Dems press Amtrak for train safety update

Dems press Amtrak for train safety update
© Greg Nash

House Democrats on Wednesday pushed Amtrak to provide updates on its efforts to implement a key train safety feature, in addition to a progress report on the company’s overall “safety culture.”

In a letter to Amtrak CEO Richard Anderson, Reps. Peter DeFazioPeter Anthony DeFazioThanks to President Biden, infrastructure is bipartisan again — it needs to stay that way Overnight Defense & National Security — Presented by Boeing — Senate punts on defense bill Biden's next challenge: Selling the infrastructure bill MORE (D-Ore.) and Michael CapuanoMichael (Mike) Everett CapuanoBottom line Hillicon Valley: Election officials prepare for new Russian interference battle | 'Markeyverse' of online fans helps take down a Kennedy | GOP senators unveil bill to update tech liability protections 'Markeyverse' of online fans helps take down a Kennedy MORE (D-Mass.) request that the railroad service, by February, provide them with the same information it provides the Federal Railroad Administration.

“We want and need the full picture, regardless of whether Amtrak owns it,” the lawmakers wrote, referring to infrastructure and locomotives.


“If you operate it or operate on it, we want to know the status of [Positive Train Control] implementation in detail, including information on locomotives that are equipped by route, installation of track segments and other infrastructure by route, and information on whether your back office servers are connected to the back office servers of other railroads by route.”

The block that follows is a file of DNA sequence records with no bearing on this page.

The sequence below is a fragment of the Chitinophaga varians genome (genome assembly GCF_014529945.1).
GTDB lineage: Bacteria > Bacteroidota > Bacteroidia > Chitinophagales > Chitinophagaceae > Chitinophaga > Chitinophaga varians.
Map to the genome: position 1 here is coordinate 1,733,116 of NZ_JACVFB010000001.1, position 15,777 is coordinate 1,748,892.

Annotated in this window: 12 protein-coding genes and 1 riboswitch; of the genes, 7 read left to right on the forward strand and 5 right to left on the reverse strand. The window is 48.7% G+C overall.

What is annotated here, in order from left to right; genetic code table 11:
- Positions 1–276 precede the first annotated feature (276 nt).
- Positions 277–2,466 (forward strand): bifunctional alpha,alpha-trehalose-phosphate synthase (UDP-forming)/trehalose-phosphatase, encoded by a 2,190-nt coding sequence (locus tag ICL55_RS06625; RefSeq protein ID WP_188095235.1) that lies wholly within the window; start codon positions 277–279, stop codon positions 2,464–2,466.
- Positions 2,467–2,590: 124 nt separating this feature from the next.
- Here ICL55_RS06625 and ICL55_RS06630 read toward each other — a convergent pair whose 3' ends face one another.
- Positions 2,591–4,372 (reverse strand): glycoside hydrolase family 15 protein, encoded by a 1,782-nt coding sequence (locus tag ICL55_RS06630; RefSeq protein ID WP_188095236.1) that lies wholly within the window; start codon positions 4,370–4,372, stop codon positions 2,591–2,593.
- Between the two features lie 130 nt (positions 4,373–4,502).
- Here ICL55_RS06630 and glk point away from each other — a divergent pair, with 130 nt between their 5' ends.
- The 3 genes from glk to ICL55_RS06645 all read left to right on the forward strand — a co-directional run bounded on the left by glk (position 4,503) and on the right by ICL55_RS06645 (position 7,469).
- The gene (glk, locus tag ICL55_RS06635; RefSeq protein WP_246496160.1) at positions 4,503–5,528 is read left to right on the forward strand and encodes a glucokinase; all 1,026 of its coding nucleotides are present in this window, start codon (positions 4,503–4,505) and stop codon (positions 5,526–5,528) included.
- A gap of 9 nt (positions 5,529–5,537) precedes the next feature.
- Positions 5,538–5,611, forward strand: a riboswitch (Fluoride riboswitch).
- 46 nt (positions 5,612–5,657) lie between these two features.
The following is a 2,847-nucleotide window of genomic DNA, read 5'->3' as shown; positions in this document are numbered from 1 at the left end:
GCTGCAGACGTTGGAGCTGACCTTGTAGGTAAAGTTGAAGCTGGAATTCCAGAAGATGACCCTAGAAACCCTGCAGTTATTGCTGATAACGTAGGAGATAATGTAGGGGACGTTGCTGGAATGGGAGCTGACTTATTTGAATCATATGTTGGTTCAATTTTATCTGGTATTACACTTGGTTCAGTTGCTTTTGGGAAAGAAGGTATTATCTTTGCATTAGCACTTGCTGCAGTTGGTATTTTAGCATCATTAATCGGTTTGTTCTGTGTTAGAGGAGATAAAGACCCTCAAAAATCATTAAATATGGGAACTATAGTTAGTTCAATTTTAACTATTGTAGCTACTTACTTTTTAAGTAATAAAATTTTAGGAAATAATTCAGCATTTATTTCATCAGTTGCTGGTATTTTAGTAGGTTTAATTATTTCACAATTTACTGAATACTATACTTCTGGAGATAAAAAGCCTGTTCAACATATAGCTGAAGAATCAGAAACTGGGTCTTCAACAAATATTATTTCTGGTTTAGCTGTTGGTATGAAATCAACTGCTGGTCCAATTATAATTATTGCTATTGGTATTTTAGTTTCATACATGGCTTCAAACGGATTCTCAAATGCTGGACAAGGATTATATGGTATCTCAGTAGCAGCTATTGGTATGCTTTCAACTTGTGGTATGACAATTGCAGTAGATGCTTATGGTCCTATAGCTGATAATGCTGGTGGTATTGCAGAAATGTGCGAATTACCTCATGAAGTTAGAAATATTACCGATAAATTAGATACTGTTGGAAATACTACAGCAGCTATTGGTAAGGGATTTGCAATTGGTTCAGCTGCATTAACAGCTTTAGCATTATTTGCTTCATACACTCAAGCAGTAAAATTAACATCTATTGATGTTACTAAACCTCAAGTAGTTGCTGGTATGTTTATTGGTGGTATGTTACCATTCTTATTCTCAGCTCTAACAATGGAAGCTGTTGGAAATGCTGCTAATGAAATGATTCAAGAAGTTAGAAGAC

DeFazio, the ranking member of the House Transportation and Infrastructure Committee, and Capuano, the ranking member on the Subcommittee on Railroads, introduced a bill last week that would give railroads until the end of 2018 to enact Positive Train Control (PTC), which automatically decreases the speed of a train traveling over the limit. 

The legislation follows the deadly Amtrak crash in Washington state last month, when a speeding train derailed while traveling across an overpass.

“Since the incident, it has become increasingly clear that we have no idea what the status is for PTC implementation on equipment that Amtrak does not own but operates, such as State-supported routes, like the Point Defiance Bypass, and on routes that Amtrak does not own but where Amtrak trains operate,” the lawmakers said.

Under the bill, titled the Positive Train Control Implementation and Financing Act, Amtrak must deliver updates about its headway enacting PTC in required reports. A preliminary assessment on the December crash found that PTC would have decreased the speed of the train, which had been traveling 78 mph in a 30 mph zone.

Additionally, the lawmakers ask Anderson to address what Amtrak has described as flaws in its “safety culture” and to detail the moves it is making to fix those issues.

“If there are problems holding the organization back from advancing the best safety practices, we would like Amtrak to identify them,” DeFazio and Capuano wrote. “Amtrak’s labor unions have been copied on this letter and we welcome their views on safety at Amtrak as well.”